ABSTRACT Easterlin has argued that national economic prosperity is of no consequence for the individual’s appreciation of life. He contends that people in poor countries are as happy as those of rich welfare states, and that decades of economic growth have left people no happier than before. This paper attacks these empirical claims, as well as the underlying theory that happiness depends largely on social comparison. Cross-national comparison shows that people in the poorest countries of the world are actually the least happy. This appears both in a re-analysis of Easterlin own data and also in a new, more representative sample of countries. In fact, a curvilinear pattern emerges, indicating that wealth is subject to the law of diminishing utility. Comparison over time in Western Europe shows that the post-war economic recovery was paralleled by an increase in happiness. The slower rate of growth during the last decade bas not been accompanied by a definite rise in happiness, though fluctuations in happiness have tended to follow economic ups and downs with a year's delay. It is argued that social comparison theory cannot explain these results.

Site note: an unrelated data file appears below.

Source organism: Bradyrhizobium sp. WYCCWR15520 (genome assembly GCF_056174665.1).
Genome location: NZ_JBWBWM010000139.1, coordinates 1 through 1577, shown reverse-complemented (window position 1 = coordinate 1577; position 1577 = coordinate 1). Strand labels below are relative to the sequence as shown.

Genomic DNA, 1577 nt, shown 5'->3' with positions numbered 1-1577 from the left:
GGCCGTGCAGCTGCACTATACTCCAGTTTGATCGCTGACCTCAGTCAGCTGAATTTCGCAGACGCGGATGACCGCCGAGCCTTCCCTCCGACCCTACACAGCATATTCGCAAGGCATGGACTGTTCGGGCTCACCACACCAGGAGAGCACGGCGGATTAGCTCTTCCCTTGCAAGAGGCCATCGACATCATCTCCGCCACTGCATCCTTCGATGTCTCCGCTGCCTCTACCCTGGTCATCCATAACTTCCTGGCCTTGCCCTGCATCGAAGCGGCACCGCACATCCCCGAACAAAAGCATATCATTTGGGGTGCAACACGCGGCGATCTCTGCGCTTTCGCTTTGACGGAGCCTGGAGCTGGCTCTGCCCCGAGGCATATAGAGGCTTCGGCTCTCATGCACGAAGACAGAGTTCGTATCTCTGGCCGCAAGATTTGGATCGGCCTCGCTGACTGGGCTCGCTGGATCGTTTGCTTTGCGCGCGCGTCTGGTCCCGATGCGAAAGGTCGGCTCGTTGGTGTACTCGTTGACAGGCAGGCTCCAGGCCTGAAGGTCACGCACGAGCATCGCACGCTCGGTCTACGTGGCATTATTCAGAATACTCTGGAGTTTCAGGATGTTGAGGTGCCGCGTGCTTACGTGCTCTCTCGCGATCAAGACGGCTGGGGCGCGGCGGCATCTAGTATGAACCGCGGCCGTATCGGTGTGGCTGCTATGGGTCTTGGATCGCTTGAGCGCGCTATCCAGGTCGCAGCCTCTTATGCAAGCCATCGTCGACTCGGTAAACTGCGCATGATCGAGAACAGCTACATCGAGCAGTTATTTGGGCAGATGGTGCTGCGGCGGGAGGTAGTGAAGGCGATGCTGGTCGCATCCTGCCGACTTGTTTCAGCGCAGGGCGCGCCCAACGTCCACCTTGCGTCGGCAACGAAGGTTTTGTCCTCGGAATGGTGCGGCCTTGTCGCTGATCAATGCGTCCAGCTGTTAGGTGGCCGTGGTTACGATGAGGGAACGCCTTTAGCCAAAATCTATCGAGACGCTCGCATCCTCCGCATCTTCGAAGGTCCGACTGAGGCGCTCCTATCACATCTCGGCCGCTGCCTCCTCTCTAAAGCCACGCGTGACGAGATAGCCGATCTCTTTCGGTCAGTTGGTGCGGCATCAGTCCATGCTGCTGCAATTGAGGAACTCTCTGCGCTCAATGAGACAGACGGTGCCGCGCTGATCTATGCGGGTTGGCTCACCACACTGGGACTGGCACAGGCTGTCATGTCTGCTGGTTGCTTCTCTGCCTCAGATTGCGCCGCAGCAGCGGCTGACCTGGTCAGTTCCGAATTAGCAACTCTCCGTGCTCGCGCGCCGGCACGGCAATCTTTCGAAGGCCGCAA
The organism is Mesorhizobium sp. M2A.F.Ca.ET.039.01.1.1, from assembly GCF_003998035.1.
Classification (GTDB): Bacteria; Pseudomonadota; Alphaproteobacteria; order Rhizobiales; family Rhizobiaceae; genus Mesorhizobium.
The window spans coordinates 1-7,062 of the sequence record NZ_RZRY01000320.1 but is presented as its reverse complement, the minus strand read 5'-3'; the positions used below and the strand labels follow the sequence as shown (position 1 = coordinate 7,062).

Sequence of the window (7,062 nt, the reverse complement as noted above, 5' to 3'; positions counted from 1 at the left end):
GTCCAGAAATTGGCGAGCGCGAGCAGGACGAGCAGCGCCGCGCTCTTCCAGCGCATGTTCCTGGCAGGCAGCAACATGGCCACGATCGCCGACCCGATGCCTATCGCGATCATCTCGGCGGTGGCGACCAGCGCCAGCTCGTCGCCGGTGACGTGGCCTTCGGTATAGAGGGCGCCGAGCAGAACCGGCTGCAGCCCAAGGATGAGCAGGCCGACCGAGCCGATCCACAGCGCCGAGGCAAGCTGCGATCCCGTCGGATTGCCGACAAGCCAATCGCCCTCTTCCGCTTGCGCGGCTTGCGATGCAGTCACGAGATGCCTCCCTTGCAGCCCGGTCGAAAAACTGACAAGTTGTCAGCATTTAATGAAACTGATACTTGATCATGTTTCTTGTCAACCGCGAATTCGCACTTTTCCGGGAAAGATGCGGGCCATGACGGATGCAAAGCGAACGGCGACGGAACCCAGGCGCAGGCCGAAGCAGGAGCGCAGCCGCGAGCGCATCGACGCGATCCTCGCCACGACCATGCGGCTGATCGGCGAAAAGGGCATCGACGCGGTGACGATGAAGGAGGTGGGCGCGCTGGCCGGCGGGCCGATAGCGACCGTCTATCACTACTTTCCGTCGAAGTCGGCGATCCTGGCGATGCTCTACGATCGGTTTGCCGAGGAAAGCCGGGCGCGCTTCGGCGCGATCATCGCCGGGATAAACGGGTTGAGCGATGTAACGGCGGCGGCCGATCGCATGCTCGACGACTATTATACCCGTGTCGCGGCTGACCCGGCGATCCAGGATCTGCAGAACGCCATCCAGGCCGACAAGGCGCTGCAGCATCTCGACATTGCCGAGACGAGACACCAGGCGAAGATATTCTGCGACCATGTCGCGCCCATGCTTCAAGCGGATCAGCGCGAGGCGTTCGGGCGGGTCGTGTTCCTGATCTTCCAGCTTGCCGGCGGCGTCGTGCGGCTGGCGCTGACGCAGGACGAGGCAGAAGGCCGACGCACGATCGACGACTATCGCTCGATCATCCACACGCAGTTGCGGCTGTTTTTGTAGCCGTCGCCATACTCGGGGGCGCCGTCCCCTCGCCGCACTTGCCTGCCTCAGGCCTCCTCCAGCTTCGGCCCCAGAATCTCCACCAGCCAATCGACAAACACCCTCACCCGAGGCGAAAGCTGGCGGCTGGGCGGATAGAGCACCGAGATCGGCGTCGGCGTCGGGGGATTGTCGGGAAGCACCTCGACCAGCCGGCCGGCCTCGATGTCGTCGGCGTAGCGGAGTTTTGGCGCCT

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Department of Sociology

Veenhoven, R. (1989). National wealth and individual happiness. Retrieved from http://hdl.handle.net/1765/16143